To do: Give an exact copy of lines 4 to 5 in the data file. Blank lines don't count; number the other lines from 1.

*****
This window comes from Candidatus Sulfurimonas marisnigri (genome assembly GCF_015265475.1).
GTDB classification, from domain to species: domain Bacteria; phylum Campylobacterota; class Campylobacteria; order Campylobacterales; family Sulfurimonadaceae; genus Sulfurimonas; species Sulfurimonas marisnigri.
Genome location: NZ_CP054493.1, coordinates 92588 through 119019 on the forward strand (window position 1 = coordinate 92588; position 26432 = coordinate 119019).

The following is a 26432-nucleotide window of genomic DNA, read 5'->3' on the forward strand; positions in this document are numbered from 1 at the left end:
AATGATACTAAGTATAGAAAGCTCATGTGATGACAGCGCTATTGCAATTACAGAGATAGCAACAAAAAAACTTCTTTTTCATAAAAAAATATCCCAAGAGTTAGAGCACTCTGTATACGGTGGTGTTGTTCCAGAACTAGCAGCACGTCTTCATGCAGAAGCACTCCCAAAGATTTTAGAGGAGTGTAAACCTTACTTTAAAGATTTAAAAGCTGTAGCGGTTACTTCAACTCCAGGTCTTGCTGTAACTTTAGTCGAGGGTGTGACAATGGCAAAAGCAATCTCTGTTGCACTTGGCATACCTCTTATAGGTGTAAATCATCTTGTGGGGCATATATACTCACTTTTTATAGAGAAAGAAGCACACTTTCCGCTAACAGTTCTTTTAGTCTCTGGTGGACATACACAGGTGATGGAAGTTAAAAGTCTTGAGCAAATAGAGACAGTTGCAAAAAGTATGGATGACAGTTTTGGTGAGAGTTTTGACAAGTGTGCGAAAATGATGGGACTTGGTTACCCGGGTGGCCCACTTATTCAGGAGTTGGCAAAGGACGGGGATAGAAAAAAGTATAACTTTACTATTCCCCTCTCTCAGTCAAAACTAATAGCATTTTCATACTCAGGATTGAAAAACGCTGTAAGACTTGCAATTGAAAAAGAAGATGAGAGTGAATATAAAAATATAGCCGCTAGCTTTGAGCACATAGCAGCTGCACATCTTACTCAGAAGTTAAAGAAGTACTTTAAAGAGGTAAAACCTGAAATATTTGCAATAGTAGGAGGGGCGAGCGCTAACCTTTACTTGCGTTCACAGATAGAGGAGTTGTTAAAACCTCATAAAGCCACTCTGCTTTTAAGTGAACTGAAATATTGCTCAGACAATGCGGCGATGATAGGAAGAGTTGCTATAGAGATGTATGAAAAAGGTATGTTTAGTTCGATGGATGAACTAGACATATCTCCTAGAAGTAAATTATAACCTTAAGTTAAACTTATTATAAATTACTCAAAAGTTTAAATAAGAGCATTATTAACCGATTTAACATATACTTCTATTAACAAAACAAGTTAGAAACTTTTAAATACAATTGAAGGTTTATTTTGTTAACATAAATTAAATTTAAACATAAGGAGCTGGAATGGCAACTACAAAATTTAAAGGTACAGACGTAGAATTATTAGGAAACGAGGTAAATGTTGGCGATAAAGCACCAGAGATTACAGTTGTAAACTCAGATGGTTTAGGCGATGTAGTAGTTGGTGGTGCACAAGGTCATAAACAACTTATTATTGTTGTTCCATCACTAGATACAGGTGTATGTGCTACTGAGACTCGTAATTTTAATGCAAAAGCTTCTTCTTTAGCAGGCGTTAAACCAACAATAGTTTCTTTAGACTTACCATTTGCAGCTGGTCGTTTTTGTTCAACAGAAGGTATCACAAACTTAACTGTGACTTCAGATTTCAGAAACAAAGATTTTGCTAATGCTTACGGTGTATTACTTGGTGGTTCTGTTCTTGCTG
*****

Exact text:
The following is a 26432-nucleotide window of genomic DNA, read 5'->3' on the forward strand; positions in this document are numbered from 1 at the left end:
AATGATACTAAGTATAGAAAGCTCATGTGATGACAGCGCTATTGCAATTACAGAGATAGCAACAAAAAAACTTCTTTTTCATAAAAAAATATCCCAAGAGTTAGAGCACTCTGTATACGGTGGTGTTGTTCCAGAACTAGCAGCACGTCTTCATGCAGAAGCACTCCCAAAGATTTTAGAGGAGTGTAAACCTTACTTTAAAGATTTAAAAGCTGTAGCGGTTACTTCAACTCCAGGTCTTGCTGTAACTTTAGTCGAGGGTGTGACAATGGCAAAAGCAATCTCTGTTGCACTTGGCATACCTCTTATAGGTGTAAATCATCTTGTGGGGCATATATACTCACTTTTTATAGAGAAAGAAGCACACTTTCCGCTAACAGTTCTTTTAGTCTCTGGTGGACATACACAGGTGATGGAAGTTAAAAGTCTTGAGCAAATAGAGACAGTTGCAAAAAGTATGGATGACAGTTTTGGTGAGAGTTTTGACAAGTGTGCGAAAATGATGGGACTTGGTTACCCGGGTGGCCCACTTATTCAGGAGTTGGCAAAGGACGGGGATAGAAAAAAGTATAACTTTACTATTCCCCTCTCTCAGTCAAAACTAATAGCATTTTCATACTCAGGATTGAAAAACGCTGTAAGACTTGCAATTGAAAAAGAAGATGAGAGTGAATATAAAAATATAGCCGCTAGCTTTGAGCACATAGCAGCTGCACATCTTACTCAGAAGTTAAAGAAGTACTTTAAAGAGGTAAAACCTGAAATATTTGCAATAGTAGGAGGGGCGAGCGCTAACCTTTACTTGCGTTCACAGATAGAGGAGTTGTTAAAACCTCATAAAGCCACTCTGCTTTTAAGTGAACTGAAATATTGCTCAGACAATGCGGCGATGATAGGAAGAGTTGCTATAGAGATGTATGAAAAAGGTATGTTTAGTTCGATGGATGAACTAGACATATCTCCTAGAAGTAAATTATAACCTTAAGTTAAACTTATTATAAATTACTCAAAAGTTTAAATAAGAGCATTATTAACCGATTTAACATATACTTCTATTAACAAAACAAGTTAGAAACTTTTAAATACAATTGAAGGTTTATTTTGTTAACATAAATTAAATTTAAACATAAGGAGCTGGAATGGCAACTACAAAATTTAAAGGTACAGACGTAGAATTATTAGGAAACGAGGTAAATGTTGGCGATAAAGCACCAGAGATTACAGTTGTAAACTCAGATGGTTTAGGCGATGTAGTAGTTGGTGGTGCACAAGGTCATAAACAACTTATTATTGTTGTTCCATCACTAGATACAGGTGTATGTGCTACTGAGACTCGTAATTTTAATGCAAAAGCTTCTTCTTTAGCAGGCGTTAAACCAACAATAGTTTCTTTAGACTTACCATTTGCAGCTGGTCGTTTTTGTTCAACAGAAGGTATCACAAACTTAACTGTGACTTCAGATTTCAGAAACAAAGATTTTGCTAATGCTTACGGTGTATTACTTGGTGGTTCTGTTCTTGCTG